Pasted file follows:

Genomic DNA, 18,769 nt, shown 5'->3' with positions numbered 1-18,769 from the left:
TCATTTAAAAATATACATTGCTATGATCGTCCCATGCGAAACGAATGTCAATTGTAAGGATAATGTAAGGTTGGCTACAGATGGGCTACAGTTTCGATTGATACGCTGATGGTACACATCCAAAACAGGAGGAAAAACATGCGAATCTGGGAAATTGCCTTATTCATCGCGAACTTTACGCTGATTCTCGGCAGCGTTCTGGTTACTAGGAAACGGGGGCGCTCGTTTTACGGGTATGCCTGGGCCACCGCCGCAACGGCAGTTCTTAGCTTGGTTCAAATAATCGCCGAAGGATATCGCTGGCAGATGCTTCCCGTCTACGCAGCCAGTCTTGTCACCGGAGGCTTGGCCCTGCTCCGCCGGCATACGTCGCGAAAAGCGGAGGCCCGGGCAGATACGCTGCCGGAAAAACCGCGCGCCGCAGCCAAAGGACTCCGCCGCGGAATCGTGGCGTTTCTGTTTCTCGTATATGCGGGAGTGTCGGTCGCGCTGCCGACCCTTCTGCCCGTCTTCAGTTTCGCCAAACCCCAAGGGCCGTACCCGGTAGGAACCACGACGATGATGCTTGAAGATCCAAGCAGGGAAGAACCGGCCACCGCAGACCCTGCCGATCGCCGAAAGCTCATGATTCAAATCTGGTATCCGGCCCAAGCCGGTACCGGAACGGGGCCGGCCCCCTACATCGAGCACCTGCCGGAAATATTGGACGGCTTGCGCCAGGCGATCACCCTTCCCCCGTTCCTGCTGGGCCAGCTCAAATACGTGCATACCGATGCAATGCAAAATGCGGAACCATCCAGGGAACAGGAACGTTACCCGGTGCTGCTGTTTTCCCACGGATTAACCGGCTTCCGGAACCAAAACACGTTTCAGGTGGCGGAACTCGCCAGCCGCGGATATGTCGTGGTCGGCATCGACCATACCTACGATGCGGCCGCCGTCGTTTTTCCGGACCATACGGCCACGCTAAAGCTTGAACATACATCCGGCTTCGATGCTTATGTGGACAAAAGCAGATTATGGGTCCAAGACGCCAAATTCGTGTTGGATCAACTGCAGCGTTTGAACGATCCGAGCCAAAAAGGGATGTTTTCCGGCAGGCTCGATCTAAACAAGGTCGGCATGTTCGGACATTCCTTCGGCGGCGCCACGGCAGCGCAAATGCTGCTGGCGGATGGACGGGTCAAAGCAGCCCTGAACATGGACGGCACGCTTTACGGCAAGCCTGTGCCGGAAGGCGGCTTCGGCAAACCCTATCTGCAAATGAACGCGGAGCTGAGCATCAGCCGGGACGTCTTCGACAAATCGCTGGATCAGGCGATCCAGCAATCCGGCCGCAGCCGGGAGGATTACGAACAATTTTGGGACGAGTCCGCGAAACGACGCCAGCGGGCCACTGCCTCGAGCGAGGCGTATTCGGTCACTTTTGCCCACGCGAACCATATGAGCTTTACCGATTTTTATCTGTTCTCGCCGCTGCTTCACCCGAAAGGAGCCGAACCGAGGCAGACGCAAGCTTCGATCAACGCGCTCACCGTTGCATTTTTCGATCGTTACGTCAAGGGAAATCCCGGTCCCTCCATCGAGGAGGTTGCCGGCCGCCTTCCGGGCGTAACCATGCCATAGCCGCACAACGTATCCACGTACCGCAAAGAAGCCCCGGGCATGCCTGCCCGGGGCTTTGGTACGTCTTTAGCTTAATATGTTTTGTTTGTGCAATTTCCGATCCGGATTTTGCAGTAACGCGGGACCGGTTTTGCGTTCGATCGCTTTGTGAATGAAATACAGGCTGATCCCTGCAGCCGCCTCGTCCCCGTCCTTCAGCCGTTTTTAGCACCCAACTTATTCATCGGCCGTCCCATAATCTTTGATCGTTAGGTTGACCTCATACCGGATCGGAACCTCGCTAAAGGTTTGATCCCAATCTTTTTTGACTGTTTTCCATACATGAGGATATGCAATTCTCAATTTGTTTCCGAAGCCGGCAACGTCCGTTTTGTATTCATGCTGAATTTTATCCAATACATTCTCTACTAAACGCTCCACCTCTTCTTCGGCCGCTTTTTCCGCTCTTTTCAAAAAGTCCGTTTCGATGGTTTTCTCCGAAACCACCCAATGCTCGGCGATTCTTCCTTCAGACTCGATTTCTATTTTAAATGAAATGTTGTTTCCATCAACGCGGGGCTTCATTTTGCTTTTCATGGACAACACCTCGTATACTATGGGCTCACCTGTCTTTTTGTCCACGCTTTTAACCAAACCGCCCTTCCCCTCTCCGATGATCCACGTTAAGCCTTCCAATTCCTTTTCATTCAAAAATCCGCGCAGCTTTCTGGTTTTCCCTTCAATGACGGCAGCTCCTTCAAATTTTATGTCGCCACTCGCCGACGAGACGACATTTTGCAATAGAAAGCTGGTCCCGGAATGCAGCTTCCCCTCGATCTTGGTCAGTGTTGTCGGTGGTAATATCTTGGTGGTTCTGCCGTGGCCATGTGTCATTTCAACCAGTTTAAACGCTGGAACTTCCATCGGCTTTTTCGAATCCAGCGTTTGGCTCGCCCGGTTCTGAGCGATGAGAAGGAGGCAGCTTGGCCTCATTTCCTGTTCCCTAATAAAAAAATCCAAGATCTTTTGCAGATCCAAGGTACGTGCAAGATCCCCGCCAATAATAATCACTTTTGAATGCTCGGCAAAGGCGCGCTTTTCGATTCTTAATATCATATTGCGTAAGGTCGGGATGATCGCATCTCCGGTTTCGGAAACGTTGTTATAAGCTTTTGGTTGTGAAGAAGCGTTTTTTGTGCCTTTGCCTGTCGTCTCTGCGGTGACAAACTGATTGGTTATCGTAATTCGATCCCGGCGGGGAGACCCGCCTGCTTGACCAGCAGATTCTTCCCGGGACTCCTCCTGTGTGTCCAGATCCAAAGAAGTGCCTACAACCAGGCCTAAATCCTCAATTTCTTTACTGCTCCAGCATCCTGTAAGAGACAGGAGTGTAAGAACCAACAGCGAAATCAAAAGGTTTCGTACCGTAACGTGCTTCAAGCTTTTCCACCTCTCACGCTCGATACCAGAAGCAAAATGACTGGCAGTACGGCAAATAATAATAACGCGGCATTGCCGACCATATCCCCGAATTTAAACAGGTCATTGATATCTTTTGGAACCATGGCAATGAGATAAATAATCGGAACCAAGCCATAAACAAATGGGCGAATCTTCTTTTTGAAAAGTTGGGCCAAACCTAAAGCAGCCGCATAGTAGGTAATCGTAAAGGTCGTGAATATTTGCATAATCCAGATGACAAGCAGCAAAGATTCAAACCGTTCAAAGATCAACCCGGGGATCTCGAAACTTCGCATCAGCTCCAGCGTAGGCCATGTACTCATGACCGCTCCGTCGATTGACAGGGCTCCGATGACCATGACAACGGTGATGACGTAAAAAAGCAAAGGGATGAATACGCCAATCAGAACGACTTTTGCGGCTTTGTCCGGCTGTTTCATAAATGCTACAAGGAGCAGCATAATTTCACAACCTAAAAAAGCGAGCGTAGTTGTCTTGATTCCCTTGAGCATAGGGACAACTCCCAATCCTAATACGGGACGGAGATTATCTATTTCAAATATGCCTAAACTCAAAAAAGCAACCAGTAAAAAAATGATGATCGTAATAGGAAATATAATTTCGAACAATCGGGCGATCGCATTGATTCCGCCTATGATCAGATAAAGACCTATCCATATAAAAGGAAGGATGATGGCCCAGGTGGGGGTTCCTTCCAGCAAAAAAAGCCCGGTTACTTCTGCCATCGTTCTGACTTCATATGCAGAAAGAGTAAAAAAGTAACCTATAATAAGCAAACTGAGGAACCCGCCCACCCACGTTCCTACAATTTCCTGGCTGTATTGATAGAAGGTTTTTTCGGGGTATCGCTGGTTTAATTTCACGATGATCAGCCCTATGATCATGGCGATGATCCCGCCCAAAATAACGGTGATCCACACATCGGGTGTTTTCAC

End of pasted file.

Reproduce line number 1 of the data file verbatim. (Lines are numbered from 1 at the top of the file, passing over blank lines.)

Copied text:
Genomic DNA, 18,769 nt, shown 5'->3' with positions numbered 1-18,769 from the left: